Comparison Study – Theodicy

    Because Judaism is so strictly monotheistic, the concept of Satan, as a separate entity, never gained authority. In the Old Testament, he is only mentioned in the book of Job where he is a metaphor for the evil inclination. Because of Judaism’s emphasis on the good inclination, man’s free will has priority over the fatalism of original sin.
     Despite differences, the ultimate question for both Christians and Jews is, ‘How can a God who is both all-powerful and all-good allow evil to exist?” The conventional answer is that in destroying sin, God would have to limit our free. In such a world, we would resemble puppets. God would never know whether our love for Him was freely given. 
     In Judaism the there is an effort to understand why the righteous suffer and the wicked prosper. Rabbi Yannai informs his students that, at the end of the day, we truly do not know the answer to the problems of evil and injustice. The Talmud (gemara in Berachot (7a) says that Moshe requested three things of God, including the explanation for why the righteous suffer. After the gemara raises two potential answers to the problem of evil, R. Meir says that God did not answer Moshe’s query. Rabbi Meir apparently chose no answer over explanations he found unsatisfactory.
     Though the book of Job rejects the idea of suffering as punishment, Jewish literature has recorded conflicting ideas. Maimonides stressed the notion of divine justice-that sin is punished by a just God. “There is no death without sin, and no sufferings without transgression.”  In Jewish thought there are instances of a kind of falsification where later generations repudiate the theology of their predecessors.
    While the view of suffering as a consequence of sin is pervasive in the Old Testament, another view emphasizes that the chosen suffer because God expects more of “the favored son.” For important strands of both the Jewish and Christian traditions, Isaiah, 52:13-53:12 offers a transformation (though not a complete rejection of) a straightforward connection between suffering and sin.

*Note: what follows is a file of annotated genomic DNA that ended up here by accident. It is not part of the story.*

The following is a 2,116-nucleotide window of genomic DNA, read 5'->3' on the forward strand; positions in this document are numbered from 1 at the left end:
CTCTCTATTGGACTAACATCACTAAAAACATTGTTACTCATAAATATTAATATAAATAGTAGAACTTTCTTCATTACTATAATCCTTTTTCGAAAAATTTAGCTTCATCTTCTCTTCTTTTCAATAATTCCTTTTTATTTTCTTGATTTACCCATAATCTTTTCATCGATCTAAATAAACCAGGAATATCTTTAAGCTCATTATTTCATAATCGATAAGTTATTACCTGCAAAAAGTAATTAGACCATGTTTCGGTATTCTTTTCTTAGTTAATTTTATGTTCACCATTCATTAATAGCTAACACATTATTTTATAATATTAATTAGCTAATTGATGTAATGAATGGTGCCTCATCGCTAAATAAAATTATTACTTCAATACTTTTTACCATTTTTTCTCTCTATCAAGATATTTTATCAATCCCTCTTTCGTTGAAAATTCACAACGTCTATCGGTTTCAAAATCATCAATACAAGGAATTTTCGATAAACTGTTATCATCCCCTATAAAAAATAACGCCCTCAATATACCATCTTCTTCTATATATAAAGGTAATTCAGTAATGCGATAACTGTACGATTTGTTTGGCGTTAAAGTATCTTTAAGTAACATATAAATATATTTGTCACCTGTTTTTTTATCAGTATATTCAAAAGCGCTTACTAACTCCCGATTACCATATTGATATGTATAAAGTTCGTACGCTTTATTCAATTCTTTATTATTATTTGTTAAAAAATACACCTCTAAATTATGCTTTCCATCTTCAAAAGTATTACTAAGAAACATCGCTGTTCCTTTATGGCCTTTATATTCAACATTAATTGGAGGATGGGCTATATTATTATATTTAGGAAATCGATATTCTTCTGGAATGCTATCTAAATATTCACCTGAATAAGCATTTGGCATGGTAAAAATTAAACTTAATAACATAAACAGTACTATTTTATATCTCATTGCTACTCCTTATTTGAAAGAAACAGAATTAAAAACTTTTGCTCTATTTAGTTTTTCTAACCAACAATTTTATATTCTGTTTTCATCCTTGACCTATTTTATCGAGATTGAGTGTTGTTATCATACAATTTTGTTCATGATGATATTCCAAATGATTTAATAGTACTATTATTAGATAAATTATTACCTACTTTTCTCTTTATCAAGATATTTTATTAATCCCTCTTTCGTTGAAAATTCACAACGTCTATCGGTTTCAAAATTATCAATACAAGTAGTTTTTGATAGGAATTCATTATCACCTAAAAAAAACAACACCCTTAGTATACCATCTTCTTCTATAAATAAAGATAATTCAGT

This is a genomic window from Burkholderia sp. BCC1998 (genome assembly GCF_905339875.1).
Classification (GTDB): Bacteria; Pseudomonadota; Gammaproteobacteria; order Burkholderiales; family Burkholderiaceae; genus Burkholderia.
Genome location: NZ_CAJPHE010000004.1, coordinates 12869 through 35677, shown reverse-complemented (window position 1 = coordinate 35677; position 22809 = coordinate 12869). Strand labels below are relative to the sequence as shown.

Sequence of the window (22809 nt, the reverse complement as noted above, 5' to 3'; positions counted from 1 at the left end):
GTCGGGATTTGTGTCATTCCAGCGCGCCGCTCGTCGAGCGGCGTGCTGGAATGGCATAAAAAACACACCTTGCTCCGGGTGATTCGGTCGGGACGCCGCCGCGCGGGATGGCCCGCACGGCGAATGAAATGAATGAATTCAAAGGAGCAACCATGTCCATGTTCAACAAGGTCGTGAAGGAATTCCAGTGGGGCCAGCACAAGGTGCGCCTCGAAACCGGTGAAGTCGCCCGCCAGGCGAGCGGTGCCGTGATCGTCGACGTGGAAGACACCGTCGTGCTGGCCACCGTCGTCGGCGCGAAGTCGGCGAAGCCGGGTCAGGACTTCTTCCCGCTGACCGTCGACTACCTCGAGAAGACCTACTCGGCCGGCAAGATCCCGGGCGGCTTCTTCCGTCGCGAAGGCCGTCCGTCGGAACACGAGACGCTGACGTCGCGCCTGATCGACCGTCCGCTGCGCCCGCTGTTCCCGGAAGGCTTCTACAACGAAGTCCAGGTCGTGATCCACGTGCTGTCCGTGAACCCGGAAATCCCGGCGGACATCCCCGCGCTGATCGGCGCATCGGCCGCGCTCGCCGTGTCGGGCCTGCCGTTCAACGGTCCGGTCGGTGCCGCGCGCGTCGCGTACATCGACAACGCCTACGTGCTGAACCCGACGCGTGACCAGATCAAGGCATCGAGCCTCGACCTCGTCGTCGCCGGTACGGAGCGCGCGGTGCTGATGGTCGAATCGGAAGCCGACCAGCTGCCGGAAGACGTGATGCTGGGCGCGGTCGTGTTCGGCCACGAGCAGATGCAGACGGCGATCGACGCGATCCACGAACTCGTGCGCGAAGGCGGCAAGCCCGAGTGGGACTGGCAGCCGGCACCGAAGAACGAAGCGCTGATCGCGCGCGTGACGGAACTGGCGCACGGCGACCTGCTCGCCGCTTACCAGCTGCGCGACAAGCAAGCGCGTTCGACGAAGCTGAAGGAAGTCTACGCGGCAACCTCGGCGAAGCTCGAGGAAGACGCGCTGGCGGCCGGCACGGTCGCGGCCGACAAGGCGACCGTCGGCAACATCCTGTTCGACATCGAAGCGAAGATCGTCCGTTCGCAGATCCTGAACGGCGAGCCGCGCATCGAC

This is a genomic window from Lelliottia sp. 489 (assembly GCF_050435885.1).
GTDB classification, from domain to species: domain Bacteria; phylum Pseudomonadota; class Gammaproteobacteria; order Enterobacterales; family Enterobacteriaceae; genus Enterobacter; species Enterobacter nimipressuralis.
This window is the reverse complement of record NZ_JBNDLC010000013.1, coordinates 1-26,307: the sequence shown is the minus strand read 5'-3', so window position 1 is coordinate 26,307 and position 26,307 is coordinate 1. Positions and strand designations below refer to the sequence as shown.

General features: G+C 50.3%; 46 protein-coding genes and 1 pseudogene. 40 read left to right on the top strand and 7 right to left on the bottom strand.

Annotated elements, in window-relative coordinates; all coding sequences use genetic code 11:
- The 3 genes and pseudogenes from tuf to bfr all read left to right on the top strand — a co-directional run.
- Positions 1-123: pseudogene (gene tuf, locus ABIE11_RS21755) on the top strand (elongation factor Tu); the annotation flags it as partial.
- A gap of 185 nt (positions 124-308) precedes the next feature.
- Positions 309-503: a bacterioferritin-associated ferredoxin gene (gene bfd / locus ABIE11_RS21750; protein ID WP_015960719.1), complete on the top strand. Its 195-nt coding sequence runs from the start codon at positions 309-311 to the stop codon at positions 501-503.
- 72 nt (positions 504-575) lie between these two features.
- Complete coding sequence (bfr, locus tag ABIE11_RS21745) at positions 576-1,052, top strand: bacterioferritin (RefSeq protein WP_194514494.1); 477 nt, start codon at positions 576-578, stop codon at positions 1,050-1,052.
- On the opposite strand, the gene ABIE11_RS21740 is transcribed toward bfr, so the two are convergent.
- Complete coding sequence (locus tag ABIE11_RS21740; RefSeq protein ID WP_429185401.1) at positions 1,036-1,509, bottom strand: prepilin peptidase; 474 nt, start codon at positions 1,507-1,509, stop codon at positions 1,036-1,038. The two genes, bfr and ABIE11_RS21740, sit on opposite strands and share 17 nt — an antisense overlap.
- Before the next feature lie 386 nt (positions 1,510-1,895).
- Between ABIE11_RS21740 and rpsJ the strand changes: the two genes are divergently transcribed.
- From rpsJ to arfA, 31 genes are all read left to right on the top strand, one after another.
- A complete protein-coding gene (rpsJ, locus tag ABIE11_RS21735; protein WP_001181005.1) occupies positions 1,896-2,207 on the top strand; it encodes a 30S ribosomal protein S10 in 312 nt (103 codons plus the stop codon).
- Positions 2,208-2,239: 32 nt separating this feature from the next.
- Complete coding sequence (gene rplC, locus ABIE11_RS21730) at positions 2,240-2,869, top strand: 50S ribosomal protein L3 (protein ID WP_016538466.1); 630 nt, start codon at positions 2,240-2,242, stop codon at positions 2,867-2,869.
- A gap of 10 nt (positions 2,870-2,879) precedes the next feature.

In Judaism, the suffering servant in Isaiah 53 is the nation of Israel-depicted with a singular pronoun. This interpretation is in keeping with the Jewish understanding of the binding of Isaac–a description of the innocent sacrifice of a beloved son for the sake of God. In vicarious suffering, the innocent nation can suffer for others. Regarding Israel as the suffering servant, Berkovitz believes that it is still possible to find meaning in the notion of Kiddush has-shem, the sanctification of righteous martyrs.
     A Jewish tradition dating back to Biblical times focuses on the death of the righteous and innocent as an expiation for the sins of the nation or the world. Rabbi Beryl Wein, in discussing how Jews coped with undeserved suffering, quoted a 17th century Jewish work titled Yeven Metzulah, “…For since the day the Holy Temple was destroyed, the righteous are seized by death for the iniquities of the generation. We may say that he whom God loves will be chastised.”
     The stories of Isaac and of Nadav and Avihu, the prophetic description of Israel as the long-suffering servant and the sacrificial service in the Temple reinforce this basic concept. “Therefore, the wholly bleak picture of unreasoning slaughter was somewhat relieved by the facts that the innocent did not die in vain and that the betterment of Israel and humankind was advanced by their stretching their neck to be slaughtered.”
     Remarkably, there are key texts from the Talmud and other ancient Jewish sources that speak of the sufferings of the Messiah, either the Messiah son of David or the Messiah son of Joseph simply called Ephraim. The main messiah according to some was the son of David. Raphael Patai, deals with this topic in The Messiah Texts. The texts are found in important branches of rabbinic literature including the Talmud, the midrashic writings, and the medieval and modern commentaries on the Bible. They represent majority opinions rather than opinions of some peripheral Jewish groups.